* Adcock says offer lapsed on Tuesday
* Bidvest bid likely to turn hostile (Adds details, analyst comment)
JOHANNESBURG, April 4 (Reuters) - South Africa’s Adcock Ingram will no longer entertain Bidvest’s $675 million takeover bid, it said on Thursday, paving way for the conglomerate to go hostile by canvassing the drug maker’s shareholders directly.
Bidvest had given the nation’s second largest drug maker until Tuesday to co-operate but Adcock snubbed the bid, calling it “opportunistic” and lacking the details the board needed to assess its merits.
“Given that the Bidvest-imposed deadline has passed, the Adcock board does not currently have a firm offer to consider,” chairman Khotso Mokhele said in a statement.
The bid looks likely to turn hostile after Bidvest said earlier this week Adcock shareholders should be given a chance to vote on the offer.
“Adcock seems to be playing by the book and it also looks like it is trying to buy time to convince its shareholders that it can deliver on its strategic plans,” one analyst, who declined to be named, said.
“But at end of the day, an offer is an offer and some shareholders are not looking at the technicalities but at how much is being offered.”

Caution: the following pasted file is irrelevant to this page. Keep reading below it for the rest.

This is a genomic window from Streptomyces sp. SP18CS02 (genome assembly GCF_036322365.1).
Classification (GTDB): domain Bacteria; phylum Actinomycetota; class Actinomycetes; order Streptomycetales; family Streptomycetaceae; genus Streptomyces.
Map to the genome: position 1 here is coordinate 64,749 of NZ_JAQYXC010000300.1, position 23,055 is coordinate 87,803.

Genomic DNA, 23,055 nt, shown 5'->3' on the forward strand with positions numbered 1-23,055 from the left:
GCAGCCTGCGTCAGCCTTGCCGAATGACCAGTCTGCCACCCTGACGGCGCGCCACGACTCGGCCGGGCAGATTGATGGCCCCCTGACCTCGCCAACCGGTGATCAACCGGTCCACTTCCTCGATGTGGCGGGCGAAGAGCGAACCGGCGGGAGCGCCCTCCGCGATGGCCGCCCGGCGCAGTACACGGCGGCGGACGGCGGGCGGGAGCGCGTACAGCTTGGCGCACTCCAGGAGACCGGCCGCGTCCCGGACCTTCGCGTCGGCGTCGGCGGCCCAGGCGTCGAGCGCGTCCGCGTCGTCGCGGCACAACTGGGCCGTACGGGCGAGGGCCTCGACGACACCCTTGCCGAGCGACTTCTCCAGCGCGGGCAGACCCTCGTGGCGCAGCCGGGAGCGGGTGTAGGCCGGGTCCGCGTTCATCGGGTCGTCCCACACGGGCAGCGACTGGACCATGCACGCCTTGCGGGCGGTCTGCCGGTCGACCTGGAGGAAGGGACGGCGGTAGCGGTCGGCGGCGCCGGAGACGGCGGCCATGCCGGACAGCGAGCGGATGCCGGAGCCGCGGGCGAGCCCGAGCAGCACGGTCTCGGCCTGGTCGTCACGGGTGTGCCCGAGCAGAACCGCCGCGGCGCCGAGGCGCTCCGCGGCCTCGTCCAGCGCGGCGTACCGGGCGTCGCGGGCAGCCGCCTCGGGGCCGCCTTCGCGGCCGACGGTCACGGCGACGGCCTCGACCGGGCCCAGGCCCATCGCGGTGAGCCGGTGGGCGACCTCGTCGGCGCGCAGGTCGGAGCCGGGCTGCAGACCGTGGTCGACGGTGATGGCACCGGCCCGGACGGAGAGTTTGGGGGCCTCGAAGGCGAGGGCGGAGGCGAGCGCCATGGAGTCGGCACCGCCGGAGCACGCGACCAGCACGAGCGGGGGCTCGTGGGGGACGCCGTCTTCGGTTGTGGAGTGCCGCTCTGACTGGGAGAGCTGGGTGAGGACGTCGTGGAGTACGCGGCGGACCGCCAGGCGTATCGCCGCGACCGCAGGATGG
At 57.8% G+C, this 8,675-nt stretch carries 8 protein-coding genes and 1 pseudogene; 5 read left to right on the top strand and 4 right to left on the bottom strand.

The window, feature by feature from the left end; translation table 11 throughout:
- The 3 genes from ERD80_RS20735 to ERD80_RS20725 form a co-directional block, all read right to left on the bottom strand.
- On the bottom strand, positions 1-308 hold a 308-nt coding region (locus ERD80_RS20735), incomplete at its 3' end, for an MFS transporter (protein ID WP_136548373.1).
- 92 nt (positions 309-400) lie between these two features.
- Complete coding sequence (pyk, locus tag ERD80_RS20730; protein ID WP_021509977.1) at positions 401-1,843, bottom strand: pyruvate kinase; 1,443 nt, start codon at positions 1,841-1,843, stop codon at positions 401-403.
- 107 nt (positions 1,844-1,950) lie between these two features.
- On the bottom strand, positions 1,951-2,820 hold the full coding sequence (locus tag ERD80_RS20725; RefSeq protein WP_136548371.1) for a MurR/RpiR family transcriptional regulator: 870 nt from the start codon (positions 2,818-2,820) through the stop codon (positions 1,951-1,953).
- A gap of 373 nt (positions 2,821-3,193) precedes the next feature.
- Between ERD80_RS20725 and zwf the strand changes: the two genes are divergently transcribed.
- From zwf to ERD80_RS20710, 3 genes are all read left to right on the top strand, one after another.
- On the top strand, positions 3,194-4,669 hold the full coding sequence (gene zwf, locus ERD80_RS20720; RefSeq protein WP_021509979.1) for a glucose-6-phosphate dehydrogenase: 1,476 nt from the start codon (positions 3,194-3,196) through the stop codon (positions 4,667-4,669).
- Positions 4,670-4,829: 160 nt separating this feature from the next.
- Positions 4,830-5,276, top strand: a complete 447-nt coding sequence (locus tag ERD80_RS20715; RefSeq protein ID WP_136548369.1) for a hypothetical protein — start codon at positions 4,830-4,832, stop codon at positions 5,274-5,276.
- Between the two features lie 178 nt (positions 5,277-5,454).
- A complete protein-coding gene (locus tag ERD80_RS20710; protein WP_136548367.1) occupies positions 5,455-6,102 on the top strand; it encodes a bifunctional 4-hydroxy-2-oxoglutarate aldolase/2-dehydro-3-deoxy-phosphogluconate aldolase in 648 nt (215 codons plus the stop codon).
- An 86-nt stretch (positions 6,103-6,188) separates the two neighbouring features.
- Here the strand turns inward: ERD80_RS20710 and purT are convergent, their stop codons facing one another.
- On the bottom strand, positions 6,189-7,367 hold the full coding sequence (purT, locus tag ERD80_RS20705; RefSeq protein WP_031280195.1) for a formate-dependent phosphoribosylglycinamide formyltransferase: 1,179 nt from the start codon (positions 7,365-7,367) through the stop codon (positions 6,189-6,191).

Adcock has underperformed rivals both operationally and in stock market terms in recent years, but it has said investments in factories, acquisitions and distribution partnerships with global drugmakers have teed it up well for growth.
Sometimes called “the General Electric of South Africa”, Bidvest has a reputation of buying underperforming assets that can benefit from its vast distribution network and customer base.
However, going hostile is uncharted territory. Of 18 previous takeovers stretching back to 1999, all have been friendly, according to Thomson Reuters data. (Reporting by Tiisetso Motsoeneng; Editing by Ed Cropley)